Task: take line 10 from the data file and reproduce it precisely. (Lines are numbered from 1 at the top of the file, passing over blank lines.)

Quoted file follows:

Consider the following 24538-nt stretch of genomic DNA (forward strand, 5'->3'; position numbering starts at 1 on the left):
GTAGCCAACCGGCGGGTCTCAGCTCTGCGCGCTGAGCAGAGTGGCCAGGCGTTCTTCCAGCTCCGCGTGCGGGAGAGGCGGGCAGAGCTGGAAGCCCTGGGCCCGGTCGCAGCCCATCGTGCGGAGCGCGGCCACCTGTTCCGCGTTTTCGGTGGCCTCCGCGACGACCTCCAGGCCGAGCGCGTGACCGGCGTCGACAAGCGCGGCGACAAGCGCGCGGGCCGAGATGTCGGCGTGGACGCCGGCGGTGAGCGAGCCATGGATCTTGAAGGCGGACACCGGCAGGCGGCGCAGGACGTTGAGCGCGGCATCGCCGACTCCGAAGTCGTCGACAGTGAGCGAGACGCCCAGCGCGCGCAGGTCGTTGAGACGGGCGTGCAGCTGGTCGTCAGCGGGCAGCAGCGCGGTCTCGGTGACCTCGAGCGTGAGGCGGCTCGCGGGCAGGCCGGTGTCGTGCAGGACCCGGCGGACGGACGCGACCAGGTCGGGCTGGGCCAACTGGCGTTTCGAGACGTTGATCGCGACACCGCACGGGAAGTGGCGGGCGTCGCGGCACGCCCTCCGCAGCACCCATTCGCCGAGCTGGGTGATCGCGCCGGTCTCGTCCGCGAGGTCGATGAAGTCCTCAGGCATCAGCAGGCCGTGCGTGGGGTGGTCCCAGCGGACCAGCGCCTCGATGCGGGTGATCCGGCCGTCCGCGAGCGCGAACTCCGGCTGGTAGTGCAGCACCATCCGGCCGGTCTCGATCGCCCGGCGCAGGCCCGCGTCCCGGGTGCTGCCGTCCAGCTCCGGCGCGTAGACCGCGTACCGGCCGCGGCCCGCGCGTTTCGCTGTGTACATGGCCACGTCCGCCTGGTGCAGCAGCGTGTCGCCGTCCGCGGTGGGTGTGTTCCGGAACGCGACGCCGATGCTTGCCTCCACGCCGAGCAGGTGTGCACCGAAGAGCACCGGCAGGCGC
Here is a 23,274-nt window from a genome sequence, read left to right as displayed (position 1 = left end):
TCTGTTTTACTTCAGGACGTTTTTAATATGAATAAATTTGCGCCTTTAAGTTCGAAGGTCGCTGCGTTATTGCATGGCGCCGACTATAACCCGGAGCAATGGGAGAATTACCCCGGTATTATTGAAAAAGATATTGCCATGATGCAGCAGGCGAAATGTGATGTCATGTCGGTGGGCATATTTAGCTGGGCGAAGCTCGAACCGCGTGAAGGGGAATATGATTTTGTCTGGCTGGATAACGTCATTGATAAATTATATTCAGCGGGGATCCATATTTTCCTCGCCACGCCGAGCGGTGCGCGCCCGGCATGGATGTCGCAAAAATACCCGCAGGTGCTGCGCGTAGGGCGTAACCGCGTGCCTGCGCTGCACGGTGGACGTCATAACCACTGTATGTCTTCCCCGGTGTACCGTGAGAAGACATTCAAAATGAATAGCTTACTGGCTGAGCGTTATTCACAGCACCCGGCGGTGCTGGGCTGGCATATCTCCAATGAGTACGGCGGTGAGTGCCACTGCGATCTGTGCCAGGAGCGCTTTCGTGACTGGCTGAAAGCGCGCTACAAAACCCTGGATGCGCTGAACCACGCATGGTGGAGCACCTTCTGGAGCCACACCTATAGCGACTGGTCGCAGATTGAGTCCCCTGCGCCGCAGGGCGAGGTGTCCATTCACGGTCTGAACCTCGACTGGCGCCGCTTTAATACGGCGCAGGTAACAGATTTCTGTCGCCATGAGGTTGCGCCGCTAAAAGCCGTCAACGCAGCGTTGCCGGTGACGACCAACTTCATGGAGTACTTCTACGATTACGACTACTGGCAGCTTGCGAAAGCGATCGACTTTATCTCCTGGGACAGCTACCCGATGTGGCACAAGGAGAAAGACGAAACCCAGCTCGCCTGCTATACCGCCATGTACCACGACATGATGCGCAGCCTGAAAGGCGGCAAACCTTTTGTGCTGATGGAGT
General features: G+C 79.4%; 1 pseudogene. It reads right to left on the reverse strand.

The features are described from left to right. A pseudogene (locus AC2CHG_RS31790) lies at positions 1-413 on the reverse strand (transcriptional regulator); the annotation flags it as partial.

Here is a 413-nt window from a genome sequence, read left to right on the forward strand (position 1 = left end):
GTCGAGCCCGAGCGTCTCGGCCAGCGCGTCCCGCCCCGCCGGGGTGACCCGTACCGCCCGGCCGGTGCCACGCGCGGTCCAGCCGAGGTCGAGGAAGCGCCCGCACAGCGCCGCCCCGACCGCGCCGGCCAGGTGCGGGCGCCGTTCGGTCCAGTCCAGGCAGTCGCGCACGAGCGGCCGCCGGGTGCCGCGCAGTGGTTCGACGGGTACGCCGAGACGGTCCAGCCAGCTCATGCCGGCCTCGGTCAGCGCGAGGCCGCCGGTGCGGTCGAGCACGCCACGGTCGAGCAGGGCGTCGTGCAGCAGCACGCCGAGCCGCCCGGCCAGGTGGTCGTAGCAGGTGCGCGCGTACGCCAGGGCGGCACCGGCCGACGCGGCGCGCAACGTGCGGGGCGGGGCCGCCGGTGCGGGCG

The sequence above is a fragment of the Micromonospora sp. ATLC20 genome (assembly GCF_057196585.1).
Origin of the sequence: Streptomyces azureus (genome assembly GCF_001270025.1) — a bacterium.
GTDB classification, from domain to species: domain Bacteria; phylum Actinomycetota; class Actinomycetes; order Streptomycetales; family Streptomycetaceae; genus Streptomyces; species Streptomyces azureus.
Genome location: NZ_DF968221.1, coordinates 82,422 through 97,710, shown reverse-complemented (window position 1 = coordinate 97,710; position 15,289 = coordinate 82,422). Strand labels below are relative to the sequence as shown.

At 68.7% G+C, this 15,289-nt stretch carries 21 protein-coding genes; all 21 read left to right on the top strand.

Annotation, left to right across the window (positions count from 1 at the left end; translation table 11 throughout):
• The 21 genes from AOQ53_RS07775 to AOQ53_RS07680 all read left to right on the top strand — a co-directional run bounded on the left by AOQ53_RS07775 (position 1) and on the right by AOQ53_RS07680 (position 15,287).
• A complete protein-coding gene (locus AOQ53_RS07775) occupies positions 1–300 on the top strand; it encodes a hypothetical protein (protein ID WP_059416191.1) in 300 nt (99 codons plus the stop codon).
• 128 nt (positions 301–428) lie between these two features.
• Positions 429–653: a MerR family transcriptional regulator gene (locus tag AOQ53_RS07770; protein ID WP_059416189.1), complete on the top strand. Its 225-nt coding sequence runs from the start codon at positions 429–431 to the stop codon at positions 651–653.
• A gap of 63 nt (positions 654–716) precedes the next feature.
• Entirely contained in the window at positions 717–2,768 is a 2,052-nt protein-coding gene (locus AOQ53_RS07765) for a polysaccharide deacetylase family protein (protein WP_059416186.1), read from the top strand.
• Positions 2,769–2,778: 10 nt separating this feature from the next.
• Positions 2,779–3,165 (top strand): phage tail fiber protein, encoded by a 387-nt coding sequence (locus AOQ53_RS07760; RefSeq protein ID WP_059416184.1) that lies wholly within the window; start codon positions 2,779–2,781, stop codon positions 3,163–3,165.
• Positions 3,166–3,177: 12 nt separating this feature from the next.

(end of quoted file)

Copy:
Origin of the sequence: Streptomyces azureus (genome assembly GCF_001270025.1) — a bacterium.